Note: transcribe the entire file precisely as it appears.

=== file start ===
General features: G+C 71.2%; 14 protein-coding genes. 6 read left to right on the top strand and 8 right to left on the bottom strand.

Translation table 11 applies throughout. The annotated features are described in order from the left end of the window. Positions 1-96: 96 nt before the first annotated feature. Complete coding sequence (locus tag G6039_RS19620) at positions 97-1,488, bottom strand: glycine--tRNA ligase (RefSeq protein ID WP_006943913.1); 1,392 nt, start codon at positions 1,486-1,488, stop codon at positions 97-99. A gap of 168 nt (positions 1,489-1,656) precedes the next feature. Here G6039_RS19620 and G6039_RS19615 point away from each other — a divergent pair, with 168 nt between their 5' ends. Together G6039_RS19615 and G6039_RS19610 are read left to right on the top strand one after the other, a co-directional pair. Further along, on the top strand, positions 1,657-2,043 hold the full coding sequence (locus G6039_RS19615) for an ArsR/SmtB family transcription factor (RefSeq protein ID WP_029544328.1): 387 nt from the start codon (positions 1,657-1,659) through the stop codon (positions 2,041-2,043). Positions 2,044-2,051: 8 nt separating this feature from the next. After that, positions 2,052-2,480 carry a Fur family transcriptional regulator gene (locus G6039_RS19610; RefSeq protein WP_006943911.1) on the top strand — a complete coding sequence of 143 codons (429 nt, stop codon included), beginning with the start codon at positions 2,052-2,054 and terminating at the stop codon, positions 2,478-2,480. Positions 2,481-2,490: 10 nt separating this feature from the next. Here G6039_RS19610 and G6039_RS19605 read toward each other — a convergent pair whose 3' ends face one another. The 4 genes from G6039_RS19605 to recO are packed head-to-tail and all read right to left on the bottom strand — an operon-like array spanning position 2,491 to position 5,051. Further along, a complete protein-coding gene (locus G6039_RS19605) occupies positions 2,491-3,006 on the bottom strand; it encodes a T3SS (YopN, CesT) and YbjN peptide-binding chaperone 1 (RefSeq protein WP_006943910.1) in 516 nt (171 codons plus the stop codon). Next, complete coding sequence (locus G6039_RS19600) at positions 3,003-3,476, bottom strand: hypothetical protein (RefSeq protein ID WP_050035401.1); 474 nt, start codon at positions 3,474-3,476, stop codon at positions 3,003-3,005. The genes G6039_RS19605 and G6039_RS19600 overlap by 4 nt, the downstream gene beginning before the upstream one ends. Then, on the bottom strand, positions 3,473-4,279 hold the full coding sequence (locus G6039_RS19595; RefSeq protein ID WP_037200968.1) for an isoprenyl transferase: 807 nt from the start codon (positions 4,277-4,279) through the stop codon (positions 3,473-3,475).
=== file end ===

General features: G+C 71.2%; 14 protein-coding genes. 6 read left to right on the top strand and 8 right to left on the bottom strand.

Translation table 11 applies throughout. The annotated features are described in order from the left end of the window. Positions 1-96: 96 nt before the first annotated feature. Complete coding sequence (locus tag G6039_RS19620) at positions 97-1,488, bottom strand: glycine--tRNA ligase (RefSeq protein ID WP_006943913.1); 1,392 nt, start codon at positions 1,486-1,488, stop codon at positions 97-99. A gap of 168 nt (positions 1,489-1,656) precedes the next feature. Here G6039_RS19620 and G6039_RS19615 point away from each other — a divergent pair, with 168 nt between their 5' ends. Together G6039_RS19615 and G6039_RS19610 are read left to right on the top strand one after the other, a co-directional pair. Further along, on the top strand, positions 1,657-2,043 hold the full coding sequence (locus G6039_RS19615) for an ArsR/SmtB family transcription factor (RefSeq protein ID WP_029544328.1): 387 nt from the start codon (positions 1,657-1,659) through the stop codon (positions 2,041-2,043). Positions 2,044-2,051: 8 nt separating this feature from the next. After that, positions 2,052-2,480 carry a Fur family transcriptional regulator gene (locus G6039_RS19610; RefSeq protein WP_006943911.1) on the top strand — a complete coding sequence of 143 codons (429 nt, stop codon included), beginning with the start codon at positions 2,052-2,054 and terminating at the stop codon, positions 2,478-2,480. Positions 2,481-2,490: 10 nt separating this feature from the next. Here G6039_RS19610 and G6039_RS19605 read toward each other — a convergent pair whose 3' ends face one another. The 4 genes from G6039_RS19605 to recO are packed head-to-tail and all read right to left on the bottom strand — an operon-like array spanning position 2,491 to position 5,051. Further along, a complete protein-coding gene (locus G6039_RS19605) occupies positions 2,491-3,006 on the bottom strand; it encodes a T3SS (YopN, CesT) and YbjN peptide-binding chaperone 1 (RefSeq protein WP_006943910.1) in 516 nt (171 codons plus the stop codon). Next, complete coding sequence (locus G6039_RS19600) at positions 3,003-3,476, bottom strand: hypothetical protein (RefSeq protein ID WP_050035401.1); 474 nt, start codon at positions 3,474-3,476, stop codon at positions 3,003-3,005. The genes G6039_RS19605 and G6039_RS19600 overlap by 4 nt, the downstream gene beginning before the upstream one ends. Then, on the bottom strand, positions 3,473-4,279 hold the full coding sequence (locus G6039_RS19595; RefSeq protein ID WP_037200968.1) for an isoprenyl transferase: 807 nt from the start codon (positions 4,277-4,279) through the stop codon (positions 3,473-3,475).